From my experiences, I’ve learned that addressing the climate crisis requires an entrepreneurial approach in building and designing solutions to address climate impacts on communities. In particular, I believe we must innovate solutions around energy. The future of the energy solution in Africa to meet demand must not be limited by scalability or have a weak production cycle, and it must support a circular economy. I have found that the only energy solution that comes close to meeting these requirements is sustainably produced hydrogen.
Not all forms of hydrogen are sustainable, but at Newdigit, we use sunlight and water to create a renewable, green source of energy. Our products split water into hydrogen and oxygen, and then hydrogen is used to create electricity. While solar power cannot be used when night falls, water can be used at any time, making our hydrogen products usable 24 hours a day. We can also scale our hydrogen power to be used for different uses, such as gas for cooking, electricity production and fuel for vehicles. Because of this, I believe that hydrogen in combination with solar energy can meet Africa’s energy needs. Investing in alternative energy sources is crucial to eradicate poverty in Africa, building a good healthcare and education system, as well as a more sustainable economy.
It's time to create a fair future
African nations need partnerships and systems that will accelerate the transition to net-zero by creating opportunities for local climate solutions and innovations to be scaled up and become commercially viable. This will involve investment in research institutions, youth-led green businesses, and access to financial support for local climate solutions. Fair climate finance is essential to unlocking solidarity and rebuilding trust between all the world’s nations that must fight the climate crisis together. Industrialized countries need to mobilize to live up to their agreed funding targets to the Global South and build on them. Climate finance needs to be both transparent and accessible and provided in addition to development assistance. It is the only real way to achieve climate justice.
We cannot continue business as usual. While world leaders fail to come to transparent and actionable agreements, we will be here on the ground, working to directly improve the realities of people who are suffering from the impact of the climate crisis every day. The Global South is not helpless – innovative people are already working to save their communities from impacts they did not create; it’s time for our leaders to step up.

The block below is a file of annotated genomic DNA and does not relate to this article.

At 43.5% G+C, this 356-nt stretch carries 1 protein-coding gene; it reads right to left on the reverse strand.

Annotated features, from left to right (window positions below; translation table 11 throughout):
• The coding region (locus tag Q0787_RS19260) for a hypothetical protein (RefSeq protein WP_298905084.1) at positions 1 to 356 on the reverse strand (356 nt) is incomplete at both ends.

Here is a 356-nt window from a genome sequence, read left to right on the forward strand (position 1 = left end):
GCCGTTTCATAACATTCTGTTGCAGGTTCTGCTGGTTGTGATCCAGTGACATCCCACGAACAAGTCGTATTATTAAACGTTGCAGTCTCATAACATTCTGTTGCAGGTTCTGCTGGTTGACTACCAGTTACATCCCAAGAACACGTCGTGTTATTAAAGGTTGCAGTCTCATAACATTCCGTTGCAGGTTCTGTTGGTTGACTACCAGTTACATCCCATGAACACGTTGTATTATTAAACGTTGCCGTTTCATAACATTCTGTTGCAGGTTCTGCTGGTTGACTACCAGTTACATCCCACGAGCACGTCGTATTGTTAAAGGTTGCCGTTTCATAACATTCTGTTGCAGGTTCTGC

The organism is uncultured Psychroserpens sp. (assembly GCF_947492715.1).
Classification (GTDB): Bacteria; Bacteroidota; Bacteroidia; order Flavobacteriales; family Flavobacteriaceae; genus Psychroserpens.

Joy Egbe is a passionate social entrepreneur, inventor, vegetarian and climate activist, with over 7 years of experience in advocacy, policy and entrepreneurship. After graduating from university in 2015, she co-founded Newdigit Technologies in 2018 where she works as the Chief Impact Officer with a vision to eradicate energy poverty in Nigeria. Her fight against climate change has been recognized by the Nigeria Climate Innovation Centre (NCIC) and she is the winner of the Rosatom “Atoms for Africa” competition in support of SDGs in 2019.
Joy has a wide range of experiences as an international climate activist. She is a member of the United Nations Academic Impact fellows and is among the first-ever UN Youth Climate Change Summit green ticket awardees. She is also a UNEP Young Champion of the Earth Nominee Finalist and a Youth4Climate Pre-COP26 National Delegate, where she worked with other young climate activists in Milan to create a youth climate policy paper and a manifesto for leaders that attended COP26. Joy then participated at COP26 as a delegate, networking and collaborating with initiatives and young people from across the globe to find climate solutions, with support from the Environmental Justice Foundation. Joy is committed to eradicating energy poverty in Africa by building sustainable solutions that will protect our planet and people from the impacts of the climate crisis, and continues her important work in Nigeria.